Sympathy for the Devil: Derrickson on “Paradise Lost”

When the sun sets on the new remake of The Day the Earth Stood Still, where will writer/director Scott Derrickson go next?

Call him ambitious, but Derrickson plans to take on one of the most daunting works of big-screen adaptation imaginable: John Milton’s epic poem about war in heaven and the creation of the world… Paradise Lost.

Derrickson’s talking to MTV about it:

Imagine the most evil creature that ever existed, a villain who commits atrocity after atrocity, who has scarred the world and each and every creature in it, a scoundrel so heinous he makes Heath Ledger’s anarchist Joker look like Mother Teresa. Now imagine that you like him.

Director Scott Derrickson says that when you see his upcoming adaptation of “Paradise Lost,” the epic 17th-century poem by John Milton about the Fall of Man, you won’t be able to help but have sympathy for its bad guy: the devil.

“What’s interesting to me is that you cannot help but feel that his initial feelings of being disgruntled are merited, and I feel a lot of empathy for the Lucifer character in the beginning of the story,” said Derrickson, who wrote and directed “The Exorcism of Emily Rose.” “I would want the audience to be sympathetic with him at the beginning, and what happens – what he’s up against and what he’s wrestling and struggling with – you certainly feel that.”

The poem, praised by secular and religious scholars alike, opens with Satan’s fall from heaven. He is surrounded by utter darkness before coming to rest in the fiery pits of hell. Defeated in his war against God, and with like-minded fallen comrades in his service, Satan soon concocts a plan to belittle the Creator by desecrating his most recent, and most prized, creation: mankind.

Given that setup (a remarkably futile one at that, since Satan can never actually defeat God), how is it that so many people most identify with the devil? It’s a complex theological explanation that Derrickson can only sketch in the film but one that, if you are Christian, essentially boils down to this: “Because you are fallen too.”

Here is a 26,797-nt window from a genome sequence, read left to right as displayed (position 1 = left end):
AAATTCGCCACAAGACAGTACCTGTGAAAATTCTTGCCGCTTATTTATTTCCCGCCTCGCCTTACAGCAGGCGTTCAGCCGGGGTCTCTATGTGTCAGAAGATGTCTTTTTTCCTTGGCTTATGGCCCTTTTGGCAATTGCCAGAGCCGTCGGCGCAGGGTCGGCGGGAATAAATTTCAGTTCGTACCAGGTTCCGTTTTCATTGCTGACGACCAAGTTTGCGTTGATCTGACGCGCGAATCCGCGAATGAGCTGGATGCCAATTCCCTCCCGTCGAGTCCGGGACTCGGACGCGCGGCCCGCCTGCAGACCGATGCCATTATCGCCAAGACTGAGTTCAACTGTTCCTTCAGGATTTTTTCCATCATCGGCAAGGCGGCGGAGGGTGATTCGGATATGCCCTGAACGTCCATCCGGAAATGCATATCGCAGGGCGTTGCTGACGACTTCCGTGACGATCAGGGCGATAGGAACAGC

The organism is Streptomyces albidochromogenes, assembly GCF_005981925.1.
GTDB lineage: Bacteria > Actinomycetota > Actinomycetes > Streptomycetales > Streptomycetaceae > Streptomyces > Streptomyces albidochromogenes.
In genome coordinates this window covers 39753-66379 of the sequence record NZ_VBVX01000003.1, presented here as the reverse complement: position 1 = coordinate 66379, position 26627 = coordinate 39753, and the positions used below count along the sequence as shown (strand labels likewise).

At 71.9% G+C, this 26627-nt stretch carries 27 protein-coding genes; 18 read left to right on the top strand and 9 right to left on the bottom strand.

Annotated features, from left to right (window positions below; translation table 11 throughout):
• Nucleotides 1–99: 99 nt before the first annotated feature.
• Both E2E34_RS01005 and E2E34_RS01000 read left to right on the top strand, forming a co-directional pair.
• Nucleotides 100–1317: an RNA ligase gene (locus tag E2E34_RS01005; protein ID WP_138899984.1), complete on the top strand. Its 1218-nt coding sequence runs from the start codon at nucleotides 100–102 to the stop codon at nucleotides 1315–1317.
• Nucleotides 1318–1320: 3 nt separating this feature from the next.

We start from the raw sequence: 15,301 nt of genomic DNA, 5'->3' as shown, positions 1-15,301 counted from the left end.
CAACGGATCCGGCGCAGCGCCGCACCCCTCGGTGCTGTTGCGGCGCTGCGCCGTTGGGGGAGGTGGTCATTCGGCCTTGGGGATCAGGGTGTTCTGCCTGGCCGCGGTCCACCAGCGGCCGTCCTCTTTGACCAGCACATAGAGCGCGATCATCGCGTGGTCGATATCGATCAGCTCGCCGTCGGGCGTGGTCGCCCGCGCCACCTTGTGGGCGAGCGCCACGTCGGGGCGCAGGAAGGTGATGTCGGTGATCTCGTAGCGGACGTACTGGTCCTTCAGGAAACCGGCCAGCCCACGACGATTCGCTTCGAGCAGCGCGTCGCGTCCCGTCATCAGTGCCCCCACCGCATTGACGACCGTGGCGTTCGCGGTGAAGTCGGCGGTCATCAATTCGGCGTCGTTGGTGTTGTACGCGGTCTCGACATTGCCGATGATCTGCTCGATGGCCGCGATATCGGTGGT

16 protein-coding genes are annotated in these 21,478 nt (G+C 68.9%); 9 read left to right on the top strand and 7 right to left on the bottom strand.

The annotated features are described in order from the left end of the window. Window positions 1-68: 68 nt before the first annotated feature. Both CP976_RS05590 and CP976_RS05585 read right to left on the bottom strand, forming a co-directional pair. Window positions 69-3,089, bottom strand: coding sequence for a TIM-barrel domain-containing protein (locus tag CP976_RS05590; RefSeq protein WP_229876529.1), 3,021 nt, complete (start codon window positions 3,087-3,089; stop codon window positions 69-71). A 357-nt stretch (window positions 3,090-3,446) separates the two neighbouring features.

If I had any recommendation for Derrickson, it would be this: Peter Gabriel should compose the score. Have you listened to Passion recently?

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About Jeffrey Overstreet

Jeffrey Overstreet is the author of a “memoir of dangerous moviegoing” called Through a Screen Darkly, and a four-volume series of fantasy novels called The Auralia Thread, which includes Auralia’s Colors, Cyndere’s Midnight, Raven’s Ladder, and The Ale Boy’s Feast. Jeffrey is a contributing editor for Seattle Pacific University’s Response magazine, and he writes about art, faith, and culture for Image, Filmwell, and his own website, LookingCloser.org. His work has also appeared in Paste, Relevant, Books and Culture, and Christianity Today (where he was a film columnist and critic for almost a decade). He lives in Shoreline, Washington. Visit him on Facebook at facebook.com/jeffreyoverstreethq.

  • glennmccarty

    This is very exciting. Scott Derrickson is an ideal candidate for tackling a work of this magnitude. After seeing where Philip Pullman went in response to Milton (books 2 and 3 of His Dark Materials), I’m looking forward to what Derrickson does with this. There’s making the devil sympathetic, with is true to Milton and there’s making God a decrepit old man, as Pullman did.


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